Through Green Prescriptions, Push Play has become part of the treatment many people receive from their GP. More than half of New Zealand's GPs have embraced Green Prescriptions and prescribe appropriate exercise to patients who will benefit from it. These include people with arthritis, asthma, depression, diabetes, high blood pressure, heart disease, obesity and osteoporosis.

    Action And Results In 1999-2000
    More and more General Practitioners are issuing Green Prescriptions - and all Independent Practitioners Associations are on board. Seven Green Prescriptions Co-ordinators working in most regions have helped sell the message, and now half of all GPs write Green Prescriptions, an average of 6000 scripts a month. But more importantly patients are feeling the benefits. In recent research 66% said they experienced health improvements from a Green Prescription. The 'average' Green Prescriptions patient is a woman (77%) who had been issued a Green Prescription to lose weight (49%), had been prescribed walking (78%), was still enjoying the prescribed activity after 6 months (53%), and was doing more exercise than before the Green Prescription had been issued (58%). Of those claiming improvements about a third felt better, another third lost weight and the rest had more energy, breathed easier or enjoyed general uplift in their wellbeing.

    He Oranga Poutama /Active Maori Lifestyles He Oranga Poutama

    Greater Maori Participation

    He Oranga Poutama takes the concept of participating for life (Omangia te Oma Roa - Run the Long Journey) to support sport and active leisure for Maori in a Maori setting. The Commission's strategy for sport for Maori is based on the philosophy of He Tangata, He Tangata, He Tangata - putting people first.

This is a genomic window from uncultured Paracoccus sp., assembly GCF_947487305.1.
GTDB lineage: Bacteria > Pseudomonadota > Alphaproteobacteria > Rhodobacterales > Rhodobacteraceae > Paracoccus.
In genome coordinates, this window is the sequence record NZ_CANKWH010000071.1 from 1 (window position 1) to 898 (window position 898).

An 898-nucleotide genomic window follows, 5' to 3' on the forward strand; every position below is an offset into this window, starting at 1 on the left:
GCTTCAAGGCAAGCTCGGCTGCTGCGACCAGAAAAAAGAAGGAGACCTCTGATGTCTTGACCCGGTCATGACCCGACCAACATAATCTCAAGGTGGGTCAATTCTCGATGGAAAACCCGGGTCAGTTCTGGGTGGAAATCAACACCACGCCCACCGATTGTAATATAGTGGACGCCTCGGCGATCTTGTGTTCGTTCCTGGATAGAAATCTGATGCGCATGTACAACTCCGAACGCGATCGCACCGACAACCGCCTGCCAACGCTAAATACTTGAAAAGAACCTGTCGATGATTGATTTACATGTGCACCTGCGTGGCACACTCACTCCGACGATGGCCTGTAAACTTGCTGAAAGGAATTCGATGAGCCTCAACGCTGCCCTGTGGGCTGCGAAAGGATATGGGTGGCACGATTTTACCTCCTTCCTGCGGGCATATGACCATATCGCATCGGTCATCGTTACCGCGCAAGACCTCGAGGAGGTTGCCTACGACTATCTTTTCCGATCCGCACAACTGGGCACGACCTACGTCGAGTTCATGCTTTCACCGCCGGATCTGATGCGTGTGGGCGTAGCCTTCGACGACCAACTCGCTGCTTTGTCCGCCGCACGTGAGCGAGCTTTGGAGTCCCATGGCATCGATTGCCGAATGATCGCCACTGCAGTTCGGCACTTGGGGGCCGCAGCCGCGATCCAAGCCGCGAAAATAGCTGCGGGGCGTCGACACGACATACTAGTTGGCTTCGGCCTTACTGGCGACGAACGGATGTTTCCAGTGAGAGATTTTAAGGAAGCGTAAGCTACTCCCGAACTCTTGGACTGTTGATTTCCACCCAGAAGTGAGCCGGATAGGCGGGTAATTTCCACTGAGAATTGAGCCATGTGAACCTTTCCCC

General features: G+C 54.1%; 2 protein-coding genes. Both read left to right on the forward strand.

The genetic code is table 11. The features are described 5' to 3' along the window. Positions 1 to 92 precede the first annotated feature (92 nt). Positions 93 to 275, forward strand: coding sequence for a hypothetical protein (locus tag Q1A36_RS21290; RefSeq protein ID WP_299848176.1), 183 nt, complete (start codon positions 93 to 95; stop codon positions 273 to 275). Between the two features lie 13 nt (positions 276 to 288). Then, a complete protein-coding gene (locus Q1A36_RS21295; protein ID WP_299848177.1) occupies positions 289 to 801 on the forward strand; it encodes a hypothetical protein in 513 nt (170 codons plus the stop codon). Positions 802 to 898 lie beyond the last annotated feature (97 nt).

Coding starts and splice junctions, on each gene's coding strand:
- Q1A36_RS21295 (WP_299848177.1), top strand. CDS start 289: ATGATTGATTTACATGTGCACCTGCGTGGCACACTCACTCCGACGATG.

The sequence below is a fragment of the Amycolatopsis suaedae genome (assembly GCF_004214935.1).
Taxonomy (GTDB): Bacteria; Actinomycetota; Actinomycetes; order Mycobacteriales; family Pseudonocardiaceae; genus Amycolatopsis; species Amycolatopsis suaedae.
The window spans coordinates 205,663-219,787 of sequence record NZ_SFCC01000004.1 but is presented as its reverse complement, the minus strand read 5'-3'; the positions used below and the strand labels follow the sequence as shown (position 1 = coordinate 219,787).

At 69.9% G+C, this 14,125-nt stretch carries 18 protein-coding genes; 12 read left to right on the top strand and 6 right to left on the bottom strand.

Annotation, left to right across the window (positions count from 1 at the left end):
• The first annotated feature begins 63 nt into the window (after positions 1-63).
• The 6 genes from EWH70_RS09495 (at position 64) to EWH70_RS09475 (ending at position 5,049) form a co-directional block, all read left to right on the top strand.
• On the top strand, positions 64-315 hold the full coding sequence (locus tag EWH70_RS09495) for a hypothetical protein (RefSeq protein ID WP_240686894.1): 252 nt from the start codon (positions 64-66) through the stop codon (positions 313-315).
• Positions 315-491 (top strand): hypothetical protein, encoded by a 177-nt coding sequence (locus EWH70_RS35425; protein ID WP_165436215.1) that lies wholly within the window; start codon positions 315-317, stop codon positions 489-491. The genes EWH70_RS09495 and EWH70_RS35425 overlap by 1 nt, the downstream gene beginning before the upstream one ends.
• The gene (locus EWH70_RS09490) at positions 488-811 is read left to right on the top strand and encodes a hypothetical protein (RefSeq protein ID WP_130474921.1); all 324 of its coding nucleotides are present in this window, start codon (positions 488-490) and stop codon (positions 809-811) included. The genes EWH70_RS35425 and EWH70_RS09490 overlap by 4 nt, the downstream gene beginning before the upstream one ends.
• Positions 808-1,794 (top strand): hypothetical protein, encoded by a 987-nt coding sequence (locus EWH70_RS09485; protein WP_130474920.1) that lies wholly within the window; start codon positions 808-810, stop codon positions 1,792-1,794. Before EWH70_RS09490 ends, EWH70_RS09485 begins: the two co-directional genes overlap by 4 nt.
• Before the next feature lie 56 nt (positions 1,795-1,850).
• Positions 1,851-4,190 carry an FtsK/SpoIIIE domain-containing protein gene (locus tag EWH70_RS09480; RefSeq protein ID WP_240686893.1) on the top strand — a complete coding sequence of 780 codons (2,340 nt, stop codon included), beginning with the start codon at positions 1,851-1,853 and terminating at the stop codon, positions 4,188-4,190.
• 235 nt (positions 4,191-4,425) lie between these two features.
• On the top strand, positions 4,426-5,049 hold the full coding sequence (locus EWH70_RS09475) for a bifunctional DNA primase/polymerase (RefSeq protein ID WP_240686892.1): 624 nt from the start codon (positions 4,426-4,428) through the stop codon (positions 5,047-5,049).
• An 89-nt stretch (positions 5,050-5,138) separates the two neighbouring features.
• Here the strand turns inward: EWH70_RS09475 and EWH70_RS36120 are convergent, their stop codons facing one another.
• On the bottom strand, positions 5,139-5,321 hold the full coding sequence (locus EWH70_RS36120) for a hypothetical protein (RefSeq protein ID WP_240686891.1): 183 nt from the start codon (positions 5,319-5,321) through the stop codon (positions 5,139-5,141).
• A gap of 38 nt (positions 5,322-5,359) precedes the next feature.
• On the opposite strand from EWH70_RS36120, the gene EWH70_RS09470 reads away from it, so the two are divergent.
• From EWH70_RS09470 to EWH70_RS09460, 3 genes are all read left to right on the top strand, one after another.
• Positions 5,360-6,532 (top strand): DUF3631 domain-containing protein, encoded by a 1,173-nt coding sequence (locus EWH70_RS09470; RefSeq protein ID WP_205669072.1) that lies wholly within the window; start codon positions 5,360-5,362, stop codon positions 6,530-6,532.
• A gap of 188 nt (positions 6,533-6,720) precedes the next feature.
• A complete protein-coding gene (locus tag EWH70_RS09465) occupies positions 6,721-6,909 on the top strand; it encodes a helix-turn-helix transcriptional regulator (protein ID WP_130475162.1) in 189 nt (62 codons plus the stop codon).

Action And Results In 1999-2000
    12 Kaiwhakahaere (co-ordinators) promote the active-living message from Tai Tokerau to Te Arawa, Tai Rawhiti to Te Tai Hauauru. The co-ordinators create opportunities for Maori sport in a Maori setting. He Oranga Poutama activities involve mokopuna to kaumatua and occurred on half of all marae.

    He Oranga Poutama has developed healthy lifestyles in rural/urban, marae, whanau, hapu and iwi settings. The Hillary Commission remains committed to He Oranga Poutama and the positive impact it has had on Maori communities.

    Community Sport Fund/He Putea Haakinakina mo te waahi huihuinga

    Funding for Every Community

    District and city councils spend over $340 million a year providing sport and leisure facilities and services. They are the best bodies to provide sport and Push Play opportunities that are handy to where people live. The Commission directs its support for sport clubs through local authorities and independent assessment committees. The Community Sport Fund provides funds for clubs and community groups that provide opportunities for young people's sport, coach and volunteer training or other local priorities that will enhance community sport and active leisure.

    Action And Results In 1999-2000
    Over 5,200 projects or events are supported throughout New Zealand. This year the Community Sport Fund distributed $5.74 million to communities. Our partners in the scheme, local authorities, administer the fund and some contribute to it. A minimum fund of $22,000 is guaranteed to small district councils (such as Stratford or Hurunui) so that their rural clubs are not disadvantaged.

    To help local authorities delivery the Community Sport Fund, we trained 376 people from 70 councils. The Hillary Commission provides technical advice, information and recognition to help local authorities plan and deliver services so that more people can enjoy active-living opportunities. This includes strategic planning development, advice on policy and advocacy, and resources and expert opinion on the design and management of sport and active-living facilities and services.